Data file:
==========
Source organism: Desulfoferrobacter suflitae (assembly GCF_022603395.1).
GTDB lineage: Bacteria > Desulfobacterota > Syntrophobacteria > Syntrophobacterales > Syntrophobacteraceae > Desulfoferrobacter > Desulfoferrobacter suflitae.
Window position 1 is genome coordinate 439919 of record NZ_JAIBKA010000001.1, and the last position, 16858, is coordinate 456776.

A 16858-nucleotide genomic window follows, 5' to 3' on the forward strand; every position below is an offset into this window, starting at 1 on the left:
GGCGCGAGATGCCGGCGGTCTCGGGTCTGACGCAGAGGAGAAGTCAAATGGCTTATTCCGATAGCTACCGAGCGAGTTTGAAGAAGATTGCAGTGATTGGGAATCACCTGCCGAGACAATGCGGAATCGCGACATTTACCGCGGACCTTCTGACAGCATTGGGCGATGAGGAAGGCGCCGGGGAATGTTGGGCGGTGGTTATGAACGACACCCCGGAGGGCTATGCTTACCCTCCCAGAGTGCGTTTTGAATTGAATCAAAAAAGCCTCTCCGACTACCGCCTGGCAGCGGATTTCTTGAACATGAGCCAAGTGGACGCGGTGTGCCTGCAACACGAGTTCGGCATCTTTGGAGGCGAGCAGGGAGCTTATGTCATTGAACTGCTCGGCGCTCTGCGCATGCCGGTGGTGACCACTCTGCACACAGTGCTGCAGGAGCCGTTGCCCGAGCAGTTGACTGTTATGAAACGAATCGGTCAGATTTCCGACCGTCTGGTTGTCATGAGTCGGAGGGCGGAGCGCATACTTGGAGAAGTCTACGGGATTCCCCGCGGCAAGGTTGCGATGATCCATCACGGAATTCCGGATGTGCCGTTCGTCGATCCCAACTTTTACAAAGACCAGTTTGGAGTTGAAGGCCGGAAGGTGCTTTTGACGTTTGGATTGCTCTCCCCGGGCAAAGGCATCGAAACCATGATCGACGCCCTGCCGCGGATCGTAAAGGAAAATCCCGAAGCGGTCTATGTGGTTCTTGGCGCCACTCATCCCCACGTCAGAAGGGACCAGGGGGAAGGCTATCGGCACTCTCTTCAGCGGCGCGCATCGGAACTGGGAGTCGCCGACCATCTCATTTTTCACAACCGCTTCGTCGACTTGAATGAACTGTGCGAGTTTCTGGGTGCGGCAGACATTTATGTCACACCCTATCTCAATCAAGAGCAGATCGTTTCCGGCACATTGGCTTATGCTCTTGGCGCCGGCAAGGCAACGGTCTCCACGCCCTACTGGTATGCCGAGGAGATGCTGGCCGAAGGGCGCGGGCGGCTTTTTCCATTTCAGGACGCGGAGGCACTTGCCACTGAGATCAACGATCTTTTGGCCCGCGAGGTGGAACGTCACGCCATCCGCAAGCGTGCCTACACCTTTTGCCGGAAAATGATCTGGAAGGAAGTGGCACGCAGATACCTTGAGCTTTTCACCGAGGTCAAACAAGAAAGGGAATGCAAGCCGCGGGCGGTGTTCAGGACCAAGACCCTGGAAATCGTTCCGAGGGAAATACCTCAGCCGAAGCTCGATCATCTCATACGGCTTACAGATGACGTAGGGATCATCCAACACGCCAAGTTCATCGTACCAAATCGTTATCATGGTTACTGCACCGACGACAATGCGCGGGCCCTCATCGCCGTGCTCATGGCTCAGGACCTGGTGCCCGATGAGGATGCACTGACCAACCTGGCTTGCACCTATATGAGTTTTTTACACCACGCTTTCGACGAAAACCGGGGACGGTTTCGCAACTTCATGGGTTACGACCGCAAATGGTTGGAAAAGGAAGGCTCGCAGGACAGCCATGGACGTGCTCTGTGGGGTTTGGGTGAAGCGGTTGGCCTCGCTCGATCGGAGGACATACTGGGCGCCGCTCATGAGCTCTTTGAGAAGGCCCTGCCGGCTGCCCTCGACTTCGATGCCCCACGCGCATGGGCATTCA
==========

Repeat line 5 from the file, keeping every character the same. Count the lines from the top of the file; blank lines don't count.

GGCGCGAGATGCCGGCGGTCTCGGGTCTGACGCAGAGGAGAAGTCAAATGGCTTATTCCGATAGCTACCGAGCGAGTTTGAAGAAGATTGCAGTGATTGGGAATCACCTGCCGAGACAATGCGGAATCGCGACATTTACCGCGGACCTTCTGACAGCATTGGGCGATGAGGAAGGCGCCGGGGAATGTTGGGCGGTGGTTATGAACGACACCCCGGAGGGCTATGCTTACCCTCCCAGAGTGCGTTTTGAATTGAATCAAAAAAGCCTCTCCGACTACCGCCTGGCAGCGGATTTCTTGAACATGAGCCAAGTGGACGCGGTGTGCCTGCAACACGAGTTCGGCATCTTTGGAGGCGAGCAGGGAGCTTATGTCATTGAACTGCTCGGCGCTCTGCGCATGCCGGTGGTGACCACTCTGCACACAGTGCTGCAGGAGCCGTTGCCCGAGCAGTTGACTGTTATGAAACGAATCGGTCAGATTTCCGACCGTCTGGTTGTCATGAGTCGGAGGGCGGAGCGCATACTTGGAGAAGTCTACGGGATTCCCCGCGGCAAGGTTGCGATGATCCATCACGGAATTCCGGATGTGCCGTTCGTCGATCCCAACTTTTACAAAGACCAGTTTGGAGTTGAAGGCCGGAAGGTGCTTTTGACGTTTGGATTGCTCTCCCCGGGCAAAGGCATCGAAACCATGATCGACGCCCTGCCGCGGATCGTAAAGGAAAATCCCGAAGCGGTCTATGTGGTTCTTGGCGCCACTCATCCCCACGTCAGAAGGGACCAGGGGGAAGGCTATCGGCACTCTCTTCAGCGGCGCGCATCGGAACTGGGAGTCGCCGACCATCTCATTTTTCACAACCGCTTCGTCGACTTGAATGAACTGTGCGAGTTTCTGGGTGCGGCAGACATTTATGTCACACCCTATCTCAATCAAGAGCAGATCGTTTCCGGCACATTGGCTTATGCTCTTGGCGCCGGCAAGGCAACGGTCTCCACGCCCTACTGGTATGCCGAGGAGATGCTGGCCGAAGGGCGCGGGCGGCTTTTTCCATTTCAGGACGCGGAGGCACTTGCCACTGAGATCAACGATCTTTTGGCCCGCGAGGTGGAACGTCACGCCATCCGCAAGCGTGCCTACACCTTTTGCCGGAAAATGATCTGGAAGGAAGTGGCACGCAGATACCTTGAGCTTTTCACCGAGGTCAAACAAGAAAGGGAATGCAAGCCGCGGGCGGTGTTCAGGACCAAGACCCTGGAAATCGTTCCGAGGGAAATACCTCAGCCGAAGCTCGATCATCTCATACGGCTTACAGATGACGTAGGGATCATCCAACACGCCAAGTTCATCGTACCAAATCGTTATCATGGTTACTGCACCGACGACAATGCGCGGGCCCTCATCGCCGTGCTCATGGCTCAGGACCTGGTGCCCGATGAGGATGCACTGACCAACCTGGCTTGCACCTATATGAGTTTTTTACACCACGCTTTCGACGAAAACCGGGGACGGTTTCGCAACTTCATGGGTTACGACCGCAAATGGTTGGAAAAGGAAGGCTCGCAGGACAGCCATGGACGTGCTCTGTGGGGTTTGGGTGAAGCGGTTGGCCTCGCTCGATCGGAGGACATACTGGGCGCCGCTCATGAGCTCTTTGAGAAGGCCCTGCCGGCTGCCCTCGACTTCGATGCCCCACGCGCATGGGCATTCA